Former Atlanta Mayor Kasim Reed wanted his old job back but things didn’t quite go as planned. Reed, who ran Atlanta for two terms between 2010 and 2018, missed the cut for inclusion in a runoff election, coming in third in the Nov. 2 general election behind current City Council President Felicia Moore and councilman Andre Dickens. And then things went left:
More from the Atlanta Journal-Constitution:
“Reed’s allies infuriated some in Atlanta’s political circles by spreading an erroneous radio report that alleged a new batch of Fulton County ballots showed Dickens had fallen behind Reed. The report was retracted, and Fulton County officials took to Twitter to note that “no additional votes were added” Wednesday. Still, Reed’s allies pushed the false narrative about newly-found votes – and the former mayor amplified it.”
The report in question came from WSB radio, a 34-second audio clip that was originally broadcast at about 3 p.m. the day after the election.
Stay with me here. Under Georgia law, if no candidate in a general election receives 51 or more percent of the vote, the top two vote getters advance to a runoff. I know this because this reporter formerly worked in the Atlanta mayor’s office. Moore ended election night clearly in first place but short of the needed majority to avoid a runoff. Dickens led Reed by just over 600 votes for second place, with 100 percent of precincts reporting. That left Reed on the outside looking in.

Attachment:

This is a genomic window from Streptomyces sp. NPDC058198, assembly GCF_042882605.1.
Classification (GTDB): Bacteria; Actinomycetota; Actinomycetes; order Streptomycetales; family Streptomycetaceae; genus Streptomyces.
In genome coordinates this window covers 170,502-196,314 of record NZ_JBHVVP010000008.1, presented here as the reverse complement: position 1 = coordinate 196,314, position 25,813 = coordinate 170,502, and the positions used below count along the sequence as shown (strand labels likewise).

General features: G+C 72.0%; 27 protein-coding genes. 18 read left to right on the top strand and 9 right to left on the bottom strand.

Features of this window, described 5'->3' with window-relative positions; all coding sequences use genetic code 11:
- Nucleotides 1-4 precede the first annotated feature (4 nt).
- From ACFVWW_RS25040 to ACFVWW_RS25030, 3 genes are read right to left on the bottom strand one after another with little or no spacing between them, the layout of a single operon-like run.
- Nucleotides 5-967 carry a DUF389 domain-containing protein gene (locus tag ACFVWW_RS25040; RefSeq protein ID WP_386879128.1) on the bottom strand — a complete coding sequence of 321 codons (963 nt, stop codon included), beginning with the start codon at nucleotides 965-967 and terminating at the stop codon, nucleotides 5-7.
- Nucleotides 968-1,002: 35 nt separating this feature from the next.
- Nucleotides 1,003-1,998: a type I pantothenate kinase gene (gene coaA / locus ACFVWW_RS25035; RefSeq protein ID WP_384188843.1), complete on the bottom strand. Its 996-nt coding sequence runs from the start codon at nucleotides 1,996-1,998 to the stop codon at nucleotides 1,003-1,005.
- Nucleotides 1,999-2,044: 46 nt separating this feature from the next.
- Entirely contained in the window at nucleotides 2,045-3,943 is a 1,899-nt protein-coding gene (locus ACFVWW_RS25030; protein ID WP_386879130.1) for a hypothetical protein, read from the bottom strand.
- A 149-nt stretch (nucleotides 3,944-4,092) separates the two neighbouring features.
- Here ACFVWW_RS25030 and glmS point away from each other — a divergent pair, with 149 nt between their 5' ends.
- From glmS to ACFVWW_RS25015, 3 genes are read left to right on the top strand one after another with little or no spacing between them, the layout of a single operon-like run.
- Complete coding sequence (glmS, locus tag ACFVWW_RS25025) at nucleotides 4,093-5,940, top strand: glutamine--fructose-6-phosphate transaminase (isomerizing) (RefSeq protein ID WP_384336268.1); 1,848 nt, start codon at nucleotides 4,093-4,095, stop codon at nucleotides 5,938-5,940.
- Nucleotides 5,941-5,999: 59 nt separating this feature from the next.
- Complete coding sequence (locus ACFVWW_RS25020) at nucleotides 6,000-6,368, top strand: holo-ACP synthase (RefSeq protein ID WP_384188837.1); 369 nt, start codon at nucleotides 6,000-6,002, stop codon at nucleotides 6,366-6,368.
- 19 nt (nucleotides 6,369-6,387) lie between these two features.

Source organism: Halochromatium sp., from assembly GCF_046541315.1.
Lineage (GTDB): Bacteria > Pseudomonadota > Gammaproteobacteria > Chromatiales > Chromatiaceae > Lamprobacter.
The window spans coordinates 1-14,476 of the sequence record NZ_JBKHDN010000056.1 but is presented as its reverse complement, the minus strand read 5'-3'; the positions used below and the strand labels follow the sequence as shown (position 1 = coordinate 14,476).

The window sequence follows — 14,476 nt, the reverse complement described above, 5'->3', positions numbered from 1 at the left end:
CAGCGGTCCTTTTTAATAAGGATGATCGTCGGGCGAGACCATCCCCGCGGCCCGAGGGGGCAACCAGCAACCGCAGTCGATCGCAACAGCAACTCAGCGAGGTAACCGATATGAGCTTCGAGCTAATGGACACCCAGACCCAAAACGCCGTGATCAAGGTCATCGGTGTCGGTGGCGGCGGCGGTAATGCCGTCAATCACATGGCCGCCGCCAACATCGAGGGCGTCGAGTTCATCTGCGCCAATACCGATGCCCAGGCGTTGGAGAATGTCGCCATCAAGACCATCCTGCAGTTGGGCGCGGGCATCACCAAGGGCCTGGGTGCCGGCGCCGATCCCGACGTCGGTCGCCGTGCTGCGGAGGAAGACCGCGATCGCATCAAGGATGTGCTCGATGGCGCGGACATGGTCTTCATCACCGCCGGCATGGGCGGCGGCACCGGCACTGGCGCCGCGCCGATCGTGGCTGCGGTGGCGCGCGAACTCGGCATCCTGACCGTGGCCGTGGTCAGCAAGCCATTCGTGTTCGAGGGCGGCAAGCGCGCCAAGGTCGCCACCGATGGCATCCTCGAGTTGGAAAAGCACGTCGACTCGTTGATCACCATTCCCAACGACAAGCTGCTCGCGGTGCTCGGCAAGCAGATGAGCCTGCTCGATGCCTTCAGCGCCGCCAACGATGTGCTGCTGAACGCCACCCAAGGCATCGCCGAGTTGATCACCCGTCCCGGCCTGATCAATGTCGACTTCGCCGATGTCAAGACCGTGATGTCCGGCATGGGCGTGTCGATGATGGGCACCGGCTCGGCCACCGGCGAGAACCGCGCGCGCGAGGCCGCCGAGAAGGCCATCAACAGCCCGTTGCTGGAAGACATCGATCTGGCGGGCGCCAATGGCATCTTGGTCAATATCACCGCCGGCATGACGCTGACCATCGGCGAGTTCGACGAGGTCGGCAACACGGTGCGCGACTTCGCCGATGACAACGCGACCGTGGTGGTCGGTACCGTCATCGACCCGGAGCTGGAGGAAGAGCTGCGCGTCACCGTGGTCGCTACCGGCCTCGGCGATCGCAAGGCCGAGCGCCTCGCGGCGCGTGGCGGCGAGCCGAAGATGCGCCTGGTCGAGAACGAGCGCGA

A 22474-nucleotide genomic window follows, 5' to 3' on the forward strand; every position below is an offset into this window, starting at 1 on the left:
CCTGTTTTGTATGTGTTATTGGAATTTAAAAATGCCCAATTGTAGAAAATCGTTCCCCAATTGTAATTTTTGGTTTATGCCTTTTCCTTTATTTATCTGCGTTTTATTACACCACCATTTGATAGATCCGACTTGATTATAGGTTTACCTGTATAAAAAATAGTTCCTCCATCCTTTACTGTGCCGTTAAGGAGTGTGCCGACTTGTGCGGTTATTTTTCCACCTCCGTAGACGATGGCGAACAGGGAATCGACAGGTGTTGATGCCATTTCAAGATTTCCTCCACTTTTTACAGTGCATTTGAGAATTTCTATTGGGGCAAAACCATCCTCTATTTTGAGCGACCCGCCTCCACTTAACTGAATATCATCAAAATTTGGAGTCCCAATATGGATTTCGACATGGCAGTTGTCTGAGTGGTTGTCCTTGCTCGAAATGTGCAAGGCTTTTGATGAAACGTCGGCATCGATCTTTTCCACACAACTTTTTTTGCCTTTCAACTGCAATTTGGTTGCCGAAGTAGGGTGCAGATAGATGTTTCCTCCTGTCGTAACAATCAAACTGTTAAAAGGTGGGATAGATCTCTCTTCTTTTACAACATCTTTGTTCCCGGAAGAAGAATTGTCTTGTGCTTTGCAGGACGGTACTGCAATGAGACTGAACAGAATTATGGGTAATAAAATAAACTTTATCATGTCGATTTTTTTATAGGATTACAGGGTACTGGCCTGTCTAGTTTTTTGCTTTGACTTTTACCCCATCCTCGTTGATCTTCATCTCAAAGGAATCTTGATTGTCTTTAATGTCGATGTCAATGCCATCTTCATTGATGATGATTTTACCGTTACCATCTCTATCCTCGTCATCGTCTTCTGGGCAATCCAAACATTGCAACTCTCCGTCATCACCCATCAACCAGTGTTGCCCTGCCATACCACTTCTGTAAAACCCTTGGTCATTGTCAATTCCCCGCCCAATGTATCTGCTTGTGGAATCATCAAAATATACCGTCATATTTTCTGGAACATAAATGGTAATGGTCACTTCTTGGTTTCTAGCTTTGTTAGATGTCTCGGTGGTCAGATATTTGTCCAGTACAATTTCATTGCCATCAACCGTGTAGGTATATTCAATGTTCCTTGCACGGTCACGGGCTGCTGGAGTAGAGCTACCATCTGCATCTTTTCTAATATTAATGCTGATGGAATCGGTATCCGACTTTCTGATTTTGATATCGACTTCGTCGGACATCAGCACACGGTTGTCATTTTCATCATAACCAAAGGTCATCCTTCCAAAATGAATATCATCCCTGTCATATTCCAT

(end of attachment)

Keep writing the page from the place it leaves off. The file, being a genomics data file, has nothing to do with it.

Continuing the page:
It was a big fall for Reed, who for almost a decade was the most powerful politician in a city considered the cradle of American Blackness. The former mayor entered the race with lots of support from Atlanta celebrities and entrepreneurs, but it looks like circulating the fake news didn’t sit too well with at least some of his supporters.
From the AJC:
“The messaging caused a mess behind the scenes. Senior Democratic officials hopped on conference calls and text chains to try to deduce whether the claims were true.
One former aide pronounced the misinformation an embarrassment to Reed and called on the former mayor to condemn it; another said it was ‘downright Trumpian.’”
By Thursday morning, though, Reed threw deuces to his re-election hopes, as it was clear that no new votes were coming from either Fulton County, where most of Atlanta sits, or adjacent DeKalb, which contains a small sliver of Georgia’s capital city. Voters will choose either Moore or Dickens as Atlanta’s next mayor in a Nov. 30 runoff. Meanwhile, some of Reed’s supporters have already begun attacking Moore’s runoff bid on social media.